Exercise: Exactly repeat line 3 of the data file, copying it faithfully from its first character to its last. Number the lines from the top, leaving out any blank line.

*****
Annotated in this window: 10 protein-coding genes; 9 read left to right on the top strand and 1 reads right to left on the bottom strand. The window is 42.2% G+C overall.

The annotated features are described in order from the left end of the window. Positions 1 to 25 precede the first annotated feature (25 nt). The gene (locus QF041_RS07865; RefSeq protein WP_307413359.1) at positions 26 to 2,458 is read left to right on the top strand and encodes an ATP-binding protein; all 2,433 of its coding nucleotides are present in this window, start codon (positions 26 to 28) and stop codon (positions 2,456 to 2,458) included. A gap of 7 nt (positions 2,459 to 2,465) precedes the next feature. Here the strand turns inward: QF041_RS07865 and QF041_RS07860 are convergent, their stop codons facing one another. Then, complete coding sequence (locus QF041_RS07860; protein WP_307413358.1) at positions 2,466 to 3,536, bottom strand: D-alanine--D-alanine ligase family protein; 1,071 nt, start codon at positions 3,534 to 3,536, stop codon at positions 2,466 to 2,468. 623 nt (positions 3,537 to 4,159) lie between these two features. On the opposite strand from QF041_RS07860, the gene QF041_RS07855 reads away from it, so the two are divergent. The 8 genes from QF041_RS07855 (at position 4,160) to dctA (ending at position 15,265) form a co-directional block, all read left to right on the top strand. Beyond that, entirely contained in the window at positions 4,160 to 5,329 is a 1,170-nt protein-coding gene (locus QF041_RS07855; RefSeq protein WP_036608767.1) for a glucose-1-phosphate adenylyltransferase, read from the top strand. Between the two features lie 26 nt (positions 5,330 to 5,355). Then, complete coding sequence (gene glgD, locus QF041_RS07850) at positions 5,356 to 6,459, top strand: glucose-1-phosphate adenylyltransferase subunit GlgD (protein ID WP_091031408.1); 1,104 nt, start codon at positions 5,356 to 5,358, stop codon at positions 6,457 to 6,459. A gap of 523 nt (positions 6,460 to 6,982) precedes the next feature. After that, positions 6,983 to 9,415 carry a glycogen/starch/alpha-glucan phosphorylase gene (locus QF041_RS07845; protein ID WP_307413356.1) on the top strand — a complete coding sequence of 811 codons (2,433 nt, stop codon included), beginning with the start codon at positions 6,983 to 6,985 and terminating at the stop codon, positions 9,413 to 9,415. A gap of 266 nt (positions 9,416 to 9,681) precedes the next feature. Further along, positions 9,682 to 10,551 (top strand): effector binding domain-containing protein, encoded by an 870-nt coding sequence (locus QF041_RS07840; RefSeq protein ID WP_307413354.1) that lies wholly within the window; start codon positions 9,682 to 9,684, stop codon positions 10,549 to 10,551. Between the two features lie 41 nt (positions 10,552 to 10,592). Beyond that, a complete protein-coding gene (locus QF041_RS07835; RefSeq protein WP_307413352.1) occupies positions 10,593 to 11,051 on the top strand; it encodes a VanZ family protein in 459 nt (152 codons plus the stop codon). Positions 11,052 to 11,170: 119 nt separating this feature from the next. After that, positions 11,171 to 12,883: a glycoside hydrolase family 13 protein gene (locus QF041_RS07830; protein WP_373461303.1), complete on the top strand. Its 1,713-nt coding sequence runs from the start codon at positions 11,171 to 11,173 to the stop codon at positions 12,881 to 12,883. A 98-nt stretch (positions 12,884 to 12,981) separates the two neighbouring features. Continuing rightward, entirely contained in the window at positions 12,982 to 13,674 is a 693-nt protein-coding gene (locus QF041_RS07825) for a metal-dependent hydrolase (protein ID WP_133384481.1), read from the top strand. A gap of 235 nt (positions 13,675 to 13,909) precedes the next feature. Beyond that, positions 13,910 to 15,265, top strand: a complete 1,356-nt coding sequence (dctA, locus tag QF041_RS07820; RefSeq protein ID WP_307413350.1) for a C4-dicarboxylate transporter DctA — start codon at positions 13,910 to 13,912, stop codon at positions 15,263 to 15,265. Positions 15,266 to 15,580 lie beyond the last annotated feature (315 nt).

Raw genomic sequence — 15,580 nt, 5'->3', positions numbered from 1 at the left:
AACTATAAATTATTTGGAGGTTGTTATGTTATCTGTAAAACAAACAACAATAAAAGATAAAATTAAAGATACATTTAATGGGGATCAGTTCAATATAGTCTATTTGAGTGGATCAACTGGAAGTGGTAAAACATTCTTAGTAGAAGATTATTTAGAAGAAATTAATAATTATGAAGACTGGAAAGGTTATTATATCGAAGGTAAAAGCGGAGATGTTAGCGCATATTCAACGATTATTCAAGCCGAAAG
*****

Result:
Raw genomic sequence — 15,580 nt, 5'->3', positions numbered from 1 at the left: